DETAILED DESCRIPTION

The technology of the present application will now be explained with reference to a customer call center application. The technology, in general, is described as directing the audio from a user to a remote server that converts the audio to text and returns a transcription of the text. One of ordinary skill in the art on reading the disclosure will now recognize that the technology of the present application will be useful in other dictation systems that use training. For example, instead of a remote server to provide the transcription, the transcription may be loaded directly to the user processor. Additionally, the technology of the present application may be used in systems other than call centers to provide training for speech recognition engines relating to dictation systems. For example, both medical and legal services frequently use dictation systems. Moreover, the technology of the present application will be described with relation to exemplary embodiments. The word “exemplary” is used herein to mean “serving as an example, instance, or illustration.” Any embodiment described herein as “exemplary” is not necessarily to be construed as preferred or advantageous over other embodiments. Additionally, unless specifically identified otherwise, all embodiments described herein should be considered exemplary.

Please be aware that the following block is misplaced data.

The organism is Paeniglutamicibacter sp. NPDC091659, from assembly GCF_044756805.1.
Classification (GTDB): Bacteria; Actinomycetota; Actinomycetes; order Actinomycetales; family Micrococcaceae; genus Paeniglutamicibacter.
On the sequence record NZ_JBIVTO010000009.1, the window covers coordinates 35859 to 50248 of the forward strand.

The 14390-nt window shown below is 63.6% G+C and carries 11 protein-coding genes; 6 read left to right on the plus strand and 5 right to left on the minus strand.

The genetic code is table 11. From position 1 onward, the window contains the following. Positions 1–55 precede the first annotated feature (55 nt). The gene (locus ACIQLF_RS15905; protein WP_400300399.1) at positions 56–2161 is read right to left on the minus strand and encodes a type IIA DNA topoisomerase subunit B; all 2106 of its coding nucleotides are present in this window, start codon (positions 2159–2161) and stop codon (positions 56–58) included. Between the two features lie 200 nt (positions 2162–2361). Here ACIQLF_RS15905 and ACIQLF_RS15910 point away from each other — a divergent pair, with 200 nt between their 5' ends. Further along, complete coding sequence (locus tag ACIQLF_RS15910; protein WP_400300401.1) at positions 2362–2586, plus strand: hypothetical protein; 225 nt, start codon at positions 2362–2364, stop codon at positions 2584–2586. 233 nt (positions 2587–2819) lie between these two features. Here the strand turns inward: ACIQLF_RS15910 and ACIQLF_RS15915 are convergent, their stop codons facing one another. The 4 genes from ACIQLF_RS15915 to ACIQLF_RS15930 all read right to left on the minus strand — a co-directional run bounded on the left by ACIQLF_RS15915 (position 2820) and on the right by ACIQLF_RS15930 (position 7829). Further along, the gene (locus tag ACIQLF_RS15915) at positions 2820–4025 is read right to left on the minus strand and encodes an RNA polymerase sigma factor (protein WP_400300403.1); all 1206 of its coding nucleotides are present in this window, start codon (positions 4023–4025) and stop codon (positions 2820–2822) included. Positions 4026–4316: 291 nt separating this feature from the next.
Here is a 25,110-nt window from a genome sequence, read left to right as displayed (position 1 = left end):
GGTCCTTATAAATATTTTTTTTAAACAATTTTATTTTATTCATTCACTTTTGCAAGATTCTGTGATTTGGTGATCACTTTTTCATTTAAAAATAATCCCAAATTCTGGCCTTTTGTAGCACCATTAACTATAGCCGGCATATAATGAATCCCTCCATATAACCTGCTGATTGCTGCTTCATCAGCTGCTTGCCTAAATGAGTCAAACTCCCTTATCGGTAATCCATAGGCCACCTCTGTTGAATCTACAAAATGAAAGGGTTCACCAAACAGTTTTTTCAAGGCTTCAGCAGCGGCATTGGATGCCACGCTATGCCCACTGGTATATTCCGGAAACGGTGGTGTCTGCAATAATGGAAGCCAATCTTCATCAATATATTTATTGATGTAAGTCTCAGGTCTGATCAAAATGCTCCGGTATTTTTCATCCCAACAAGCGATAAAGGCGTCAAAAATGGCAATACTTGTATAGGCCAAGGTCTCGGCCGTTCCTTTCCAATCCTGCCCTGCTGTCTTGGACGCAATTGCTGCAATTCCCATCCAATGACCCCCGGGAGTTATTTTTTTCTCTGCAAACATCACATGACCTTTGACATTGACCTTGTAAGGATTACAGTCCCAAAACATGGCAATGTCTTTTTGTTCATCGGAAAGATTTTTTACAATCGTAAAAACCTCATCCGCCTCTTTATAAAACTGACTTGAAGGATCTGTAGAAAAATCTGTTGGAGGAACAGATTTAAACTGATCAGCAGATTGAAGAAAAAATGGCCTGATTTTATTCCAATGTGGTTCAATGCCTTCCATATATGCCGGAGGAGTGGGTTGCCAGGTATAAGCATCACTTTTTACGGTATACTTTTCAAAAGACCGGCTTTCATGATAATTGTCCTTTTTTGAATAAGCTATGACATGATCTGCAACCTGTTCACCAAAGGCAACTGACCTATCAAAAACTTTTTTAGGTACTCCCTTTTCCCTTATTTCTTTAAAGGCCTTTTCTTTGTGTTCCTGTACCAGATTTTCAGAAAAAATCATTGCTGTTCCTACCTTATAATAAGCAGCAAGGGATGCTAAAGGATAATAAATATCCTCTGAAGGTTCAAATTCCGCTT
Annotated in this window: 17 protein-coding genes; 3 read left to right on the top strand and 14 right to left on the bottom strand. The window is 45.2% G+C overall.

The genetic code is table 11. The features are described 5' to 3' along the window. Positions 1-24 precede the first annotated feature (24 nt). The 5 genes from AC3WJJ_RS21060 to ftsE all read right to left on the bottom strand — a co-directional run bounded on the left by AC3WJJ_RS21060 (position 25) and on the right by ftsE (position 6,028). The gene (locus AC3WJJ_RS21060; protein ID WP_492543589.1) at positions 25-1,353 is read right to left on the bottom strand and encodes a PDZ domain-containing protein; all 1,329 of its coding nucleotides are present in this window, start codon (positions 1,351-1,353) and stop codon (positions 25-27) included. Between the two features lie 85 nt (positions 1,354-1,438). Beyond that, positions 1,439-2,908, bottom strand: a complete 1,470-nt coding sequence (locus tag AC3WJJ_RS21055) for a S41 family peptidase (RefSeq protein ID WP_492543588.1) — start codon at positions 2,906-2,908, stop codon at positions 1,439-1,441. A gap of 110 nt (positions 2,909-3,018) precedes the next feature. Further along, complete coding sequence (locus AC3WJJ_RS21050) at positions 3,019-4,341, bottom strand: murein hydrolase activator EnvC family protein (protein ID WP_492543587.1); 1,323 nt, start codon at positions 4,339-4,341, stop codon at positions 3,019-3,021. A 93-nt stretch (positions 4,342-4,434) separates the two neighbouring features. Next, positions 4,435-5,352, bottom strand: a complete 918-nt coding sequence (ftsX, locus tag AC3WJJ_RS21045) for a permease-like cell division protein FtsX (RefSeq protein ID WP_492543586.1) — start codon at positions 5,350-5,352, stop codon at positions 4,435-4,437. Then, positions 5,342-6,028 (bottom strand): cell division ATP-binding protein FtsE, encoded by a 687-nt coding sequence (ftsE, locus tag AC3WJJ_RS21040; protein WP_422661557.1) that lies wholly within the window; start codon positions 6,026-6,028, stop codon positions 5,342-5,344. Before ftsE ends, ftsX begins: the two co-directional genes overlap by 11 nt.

As explained above, dictation based speech-to-text conversion software has existed for some time. The dictation may be performed on a local processor such that real-time or near real-time transcription of the dictation may be provided to the user. Instead of having the dictation performed on a local processor, it also is possible to stream the audio to a remote server that performs the dictation and returns textual data to the local processor. Alternatively, the dictation may be batch loaded to a central processor or server where the transcription is returned at a later date, returned shortly after the dictation, or stored for later retrieval. Either dictation system may use a speech recognition engine that is either a natural language recognizer, as a grammar-based or pattern matching recognizer, or a combination thereof. The technology of the present application, however, will be described in relation to natural language recognizer as they provide a more robust ability to generate data outside of a pattern match system.